*So we still have to prove that $\nu \leq \rho(A)$.

First suppose that $\nu=0$. I will show that $0$ must be an eigenvalue then, which suffices for our proof in this case. If $0$ were not an eigenvalue of $A$, then $A$ is invertible and taking the norm of $I=A^n (A^{-1})^n$ yields $1 \leq \|A^n\|^{1/n} \|(A^{-1})^n\|^{1/n} \leq \|A^n\|^{1/n}\|A^{-1}\|\to \nu \|A^{-1}\|$ which results in a contradiction against the assumption $\nu=0$.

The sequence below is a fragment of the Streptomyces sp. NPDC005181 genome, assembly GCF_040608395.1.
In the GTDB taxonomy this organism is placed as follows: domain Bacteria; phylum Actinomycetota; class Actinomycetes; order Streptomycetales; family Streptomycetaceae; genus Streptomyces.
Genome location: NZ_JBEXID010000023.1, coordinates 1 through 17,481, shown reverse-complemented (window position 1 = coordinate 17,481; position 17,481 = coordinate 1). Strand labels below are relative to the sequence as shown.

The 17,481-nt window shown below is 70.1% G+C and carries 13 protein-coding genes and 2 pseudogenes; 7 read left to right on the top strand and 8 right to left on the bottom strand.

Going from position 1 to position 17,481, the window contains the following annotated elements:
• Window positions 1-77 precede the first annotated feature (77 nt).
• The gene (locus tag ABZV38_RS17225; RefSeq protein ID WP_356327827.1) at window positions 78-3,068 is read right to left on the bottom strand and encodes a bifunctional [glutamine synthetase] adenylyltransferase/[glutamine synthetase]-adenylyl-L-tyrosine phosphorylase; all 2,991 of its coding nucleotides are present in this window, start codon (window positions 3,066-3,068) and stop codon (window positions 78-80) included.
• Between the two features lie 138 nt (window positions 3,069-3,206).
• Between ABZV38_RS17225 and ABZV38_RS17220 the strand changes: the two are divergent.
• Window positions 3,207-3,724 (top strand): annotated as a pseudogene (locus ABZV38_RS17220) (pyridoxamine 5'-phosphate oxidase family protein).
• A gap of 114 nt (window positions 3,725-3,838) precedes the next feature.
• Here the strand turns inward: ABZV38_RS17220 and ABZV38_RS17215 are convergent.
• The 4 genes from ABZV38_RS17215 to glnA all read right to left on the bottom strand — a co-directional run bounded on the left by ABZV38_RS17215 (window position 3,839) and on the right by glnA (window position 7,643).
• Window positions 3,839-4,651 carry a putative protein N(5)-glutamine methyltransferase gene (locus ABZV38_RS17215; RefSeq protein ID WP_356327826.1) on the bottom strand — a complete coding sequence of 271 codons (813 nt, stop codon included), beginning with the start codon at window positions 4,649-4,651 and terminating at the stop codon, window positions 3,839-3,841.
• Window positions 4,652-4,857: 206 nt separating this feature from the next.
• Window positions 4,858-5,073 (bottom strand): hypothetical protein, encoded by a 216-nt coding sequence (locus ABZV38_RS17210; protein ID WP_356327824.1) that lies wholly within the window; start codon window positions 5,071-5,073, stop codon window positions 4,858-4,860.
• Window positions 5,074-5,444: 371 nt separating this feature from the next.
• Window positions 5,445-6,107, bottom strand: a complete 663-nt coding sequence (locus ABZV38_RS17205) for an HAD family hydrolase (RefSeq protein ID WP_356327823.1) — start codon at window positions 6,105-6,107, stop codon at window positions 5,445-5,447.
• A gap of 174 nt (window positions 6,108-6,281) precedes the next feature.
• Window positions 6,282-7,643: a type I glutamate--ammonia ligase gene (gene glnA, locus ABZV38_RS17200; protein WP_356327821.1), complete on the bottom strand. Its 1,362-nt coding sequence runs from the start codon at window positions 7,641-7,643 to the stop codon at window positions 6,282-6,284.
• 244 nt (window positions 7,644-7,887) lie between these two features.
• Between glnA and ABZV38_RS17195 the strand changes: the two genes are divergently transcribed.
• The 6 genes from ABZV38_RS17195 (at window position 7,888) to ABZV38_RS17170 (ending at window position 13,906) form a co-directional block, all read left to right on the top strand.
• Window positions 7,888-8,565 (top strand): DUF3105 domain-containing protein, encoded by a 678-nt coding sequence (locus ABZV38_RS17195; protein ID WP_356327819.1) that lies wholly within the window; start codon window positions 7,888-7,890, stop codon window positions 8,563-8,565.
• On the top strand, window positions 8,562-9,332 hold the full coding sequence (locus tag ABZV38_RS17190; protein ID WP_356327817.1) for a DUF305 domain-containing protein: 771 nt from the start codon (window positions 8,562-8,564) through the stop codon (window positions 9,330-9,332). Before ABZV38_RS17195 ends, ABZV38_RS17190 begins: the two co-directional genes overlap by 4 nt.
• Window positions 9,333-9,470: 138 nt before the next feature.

From now on suppose that $\nu>0$. Assume that $\rho(A)<\nu$ (anticipating a contradiction). The following identity, which holds for any $q>\rho(A)$, will come in handy, $$\left(\frac{A^n}{q^n}-I\right)^{-1}=\frac{1}{n}\sum_{j=0}^{n-1} \left(\frac{A}{\omega_n^jq}-I\right)^{-1}\qquad (1)$$ where $\omega_n\in \mathbb{C}$ is a primitive n'th root of unity. This identity can be verified by multiplying both sides by $\frac{A^n}{q^n}-I=\frac{A^n}{(\omega_n^j q)^n}-I$. Fix $\varepsilon>0$ (we will later send it to 0). By our assumption that $\rho(A) <\nu$, both $\nu$ and $\nu_\varepsilon:=\frac{\nu}{1-\varepsilon}$ can substitute $q$ in the identity (1). Hence $$\left\|\left(\frac{A^n}{\nu_\varepsilon^n}-I\right)^{-1}-\left(\frac{A^n}{\nu^n}-I\right)^{-1}\right\| \leq \frac{1}{n}\sum_{j=0}^{n-1} \left\|\left(\frac{A}{\omega_n^j\nu_\varepsilon}-I\right)^{-1}-\left(\frac{A}{\omega_n^j\nu}-I\right)^{-1}\right\|$$ $$=\frac{1}{n}\sum_{j=0}^{n-1}|\nu_\varepsilon^{-1}-\nu^{-1}|\left\|\left(\frac{A}{\omega_n^j\nu_\varepsilon}-I\right)^{-1}A\left(\frac{A}{\omega_n^j\nu}-I\right)^{-1}\right\|$$ $$\leq \frac{\varepsilon}{n\nu}\sum_{j=0}^{n-1}\left\|\left(\frac{A}{\omega_n^j\nu_\varepsilon}-I\right)^{-1}\right\|\|A\|\left\|\left(\frac{A}{\omega_n^j\nu}-I\right)^{-1}\right\|$$ where I used a variant of the resolvent identity in the step in the middle. The key now is to find an $M>0$ which bounds the individual terms in the final sum from above. To find $M$ one establishes the continuity of the map $\varphi: {\cal A}\subset \mathbb{C} \to M^{m \times m}: z \mapsto \left(\frac{A}{z}-I\right)^{-1}$ where ${\cal A}$ is the (compact) annulus $\{z \in \mathbb{C}:\,\nu\leq |z|\leq 2\nu\}$ (easy and therefore omitted). Compactness of ${\cal A}$ means that $\|\varphi\|$ reaches a maximum $N<+\infty$. Wrapping everything together, we then find $$\left\|\left(\frac{A^n}{\nu_\varepsilon^n}-I\right)^{-1}-\left(\frac{A^n}{\nu^n}-I\right)^{-1}\right\| \leq \frac{\varepsilon N^2 \|A\|}{\nu} = C \varepsilon\qquad (2)$$ where it is important that $C$ does not depend on $n$. Letting $n \to \infty$, we have $\frac{\|A^n\|^{1/n}}{\nu_{\varepsilon}} \to 1-\varepsilon$ and therefore $\frac{\|A^n\|}{\nu_{\varepsilon}^n} \to 0$ and therefore $\frac{A^n}{\nu_{\varepsilon}^n} \to 0$ and therefore $\left(\frac{A^n}{\nu_{\varepsilon}^n}-I\right)^{-1} \to -I$ and therefore (since the right hand side of (2) can be made arbitrarily small) necessarily $\left(\frac{A^n}{\nu^n}-I\right)^{-1}\to -I+O(\varepsilon)$ which requires that $\frac{A^n}{\nu^n}=O(\varepsilon)$. But that is impossible since $\nu=\inf_{n\in \mathbb{N}}\|A^n\|^{1/n}$. So we arrive at the anticipated contradiction.